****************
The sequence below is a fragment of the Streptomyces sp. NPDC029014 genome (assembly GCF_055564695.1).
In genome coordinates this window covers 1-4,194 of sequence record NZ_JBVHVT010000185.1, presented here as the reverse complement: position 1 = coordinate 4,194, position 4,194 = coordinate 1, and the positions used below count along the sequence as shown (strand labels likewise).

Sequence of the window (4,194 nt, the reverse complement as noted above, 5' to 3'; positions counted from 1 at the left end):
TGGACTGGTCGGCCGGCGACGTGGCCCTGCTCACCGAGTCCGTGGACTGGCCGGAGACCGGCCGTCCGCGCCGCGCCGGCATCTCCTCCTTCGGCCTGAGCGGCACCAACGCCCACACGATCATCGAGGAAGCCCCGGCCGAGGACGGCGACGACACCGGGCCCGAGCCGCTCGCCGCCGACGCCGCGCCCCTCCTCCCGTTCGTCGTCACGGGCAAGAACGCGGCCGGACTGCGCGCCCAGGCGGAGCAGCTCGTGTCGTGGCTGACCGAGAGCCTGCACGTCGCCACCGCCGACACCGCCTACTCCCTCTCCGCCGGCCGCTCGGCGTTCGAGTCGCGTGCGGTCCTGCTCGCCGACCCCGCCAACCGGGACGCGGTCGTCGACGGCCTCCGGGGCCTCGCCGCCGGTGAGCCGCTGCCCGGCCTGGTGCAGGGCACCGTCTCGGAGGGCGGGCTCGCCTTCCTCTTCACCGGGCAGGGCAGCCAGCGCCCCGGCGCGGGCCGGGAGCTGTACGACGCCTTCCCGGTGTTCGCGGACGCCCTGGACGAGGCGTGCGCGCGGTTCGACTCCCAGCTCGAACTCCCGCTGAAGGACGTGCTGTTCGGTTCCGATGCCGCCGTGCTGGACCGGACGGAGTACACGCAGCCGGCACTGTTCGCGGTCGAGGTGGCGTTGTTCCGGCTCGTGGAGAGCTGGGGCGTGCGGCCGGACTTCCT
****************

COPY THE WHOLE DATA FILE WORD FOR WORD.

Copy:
The sequence below is a fragment of the Streptomyces sp. NPDC029014 genome (assembly GCF_055564695.1).
In genome coordinates this window covers 1-4,194 of sequence record NZ_JBVHVT010000185.1, presented here as the reverse complement: position 1 = coordinate 4,194, position 4,194 = coordinate 1, and the positions used below count along the sequence as shown (strand labels likewise).

Sequence of the window (4,194 nt, the reverse complement as noted above, 5' to 3'; positions counted from 1 at the left end):
TGGACTGGTCGGCCGGCGACGTGGCCCTGCTCACCGAGTCCGTGGACTGGCCGGAGACCGGCCGTCCGCGCCGCGCCGGCATCTCCTCCTTCGGCCTGAGCGGCACCAACGCCCACACGATCATCGAGGAAGCCCCGGCCGAGGACGGCGACGACACCGGGCCCGAGCCGCTCGCCGCCGACGCCGCGCCCCTCCTCCCGTTCGTCGTCACGGGCAAGAACGCGGCCGGACTGCGCGCCCAGGCGGAGCAGCTCGTGTCGTGGCTGACCGAGAGCCTGCACGTCGCCACCGCCGACACCGCCTACTCCCTCTCCGCCGGCCGCTCGGCGTTCGAGTCGCGTGCGGTCCTGCTCGCCGACCCCGCCAACCGGGACGCGGTCGTCGACGGCCTCCGGGGCCTCGCCGCCGGTGAGCCGCTGCCCGGCCTGGTGCAGGGCACCGTCTCGGAGGGCGGGCTCGCCTTCCTCTTCACCGGGCAGGGCAGCCAGCGCCCCGGCGCGGGCCGGGAGCTGTACGACGCCTTCCCGGTGTTCGCGGACGCCCTGGACGAGGCGTGCGCGCGGTTCGACTCCCAGCTCGAACTCCCGCTGAAGGACGTGCTGTTCGGTTCCGATGCCGCCGTGCTGGACCGGACGGAGTACACGCAGCCGGCACTGTTCGCGGTCGAGGTGGCGTTGTTCCGGCTCGTGGAGAGCTGGGGCGTGCGGCCGGACTTCCT